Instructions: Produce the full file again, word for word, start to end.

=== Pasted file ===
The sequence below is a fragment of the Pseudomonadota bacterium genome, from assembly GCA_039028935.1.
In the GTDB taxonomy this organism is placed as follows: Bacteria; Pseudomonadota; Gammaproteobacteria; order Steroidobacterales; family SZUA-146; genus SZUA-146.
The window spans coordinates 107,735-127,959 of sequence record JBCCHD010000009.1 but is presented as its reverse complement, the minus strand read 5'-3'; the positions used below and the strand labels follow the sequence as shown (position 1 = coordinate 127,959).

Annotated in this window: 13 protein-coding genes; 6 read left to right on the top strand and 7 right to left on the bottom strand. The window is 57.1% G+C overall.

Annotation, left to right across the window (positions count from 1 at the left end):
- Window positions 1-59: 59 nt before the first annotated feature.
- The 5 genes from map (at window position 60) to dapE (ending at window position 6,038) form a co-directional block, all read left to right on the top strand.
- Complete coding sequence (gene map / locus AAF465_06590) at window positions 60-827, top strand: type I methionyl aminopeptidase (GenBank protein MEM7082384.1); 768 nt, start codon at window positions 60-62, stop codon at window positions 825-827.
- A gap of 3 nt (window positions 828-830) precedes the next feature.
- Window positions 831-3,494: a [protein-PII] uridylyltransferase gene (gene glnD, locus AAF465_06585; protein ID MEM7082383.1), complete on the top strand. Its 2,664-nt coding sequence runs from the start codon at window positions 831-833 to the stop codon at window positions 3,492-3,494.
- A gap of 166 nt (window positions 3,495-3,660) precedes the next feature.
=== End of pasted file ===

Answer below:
The sequence below is a fragment of the Pseudomonadota bacterium genome, from assembly GCA_039028935.1.
In the GTDB taxonomy this organism is placed as follows: Bacteria; Pseudomonadota; Gammaproteobacteria; order Steroidobacterales; family SZUA-146; genus SZUA-146.
The window spans coordinates 107,735-127,959 of sequence record JBCCHD010000009.1 but is presented as its reverse complement, the minus strand read 5'-3'; the positions used below and the strand labels follow the sequence as shown (position 1 = coordinate 127,959).

Annotated in this window: 13 protein-coding genes; 6 read left to right on the top strand and 7 right to left on the bottom strand. The window is 57.1% G+C overall.

Annotation, left to right across the window (positions count from 1 at the left end):
- Window positions 1-59: 59 nt before the first annotated feature.
- The 5 genes from map (at window position 60) to dapE (ending at window position 6,038) form a co-directional block, all read left to right on the top strand.
- Complete coding sequence (gene map / locus AAF465_06590) at window positions 60-827, top strand: type I methionyl aminopeptidase (GenBank protein MEM7082384.1); 768 nt, start codon at window positions 60-62, stop codon at window positions 825-827.
- A gap of 3 nt (window positions 828-830) precedes the next feature.
- Window positions 831-3,494: a [protein-PII] uridylyltransferase gene (gene glnD, locus AAF465_06585; protein ID MEM7082383.1), complete on the top strand. Its 2,664-nt coding sequence runs from the start codon at window positions 831-833 to the stop codon at window positions 3,492-3,494.
- A gap of 166 nt (window positions 3,495-3,660) precedes the next feature.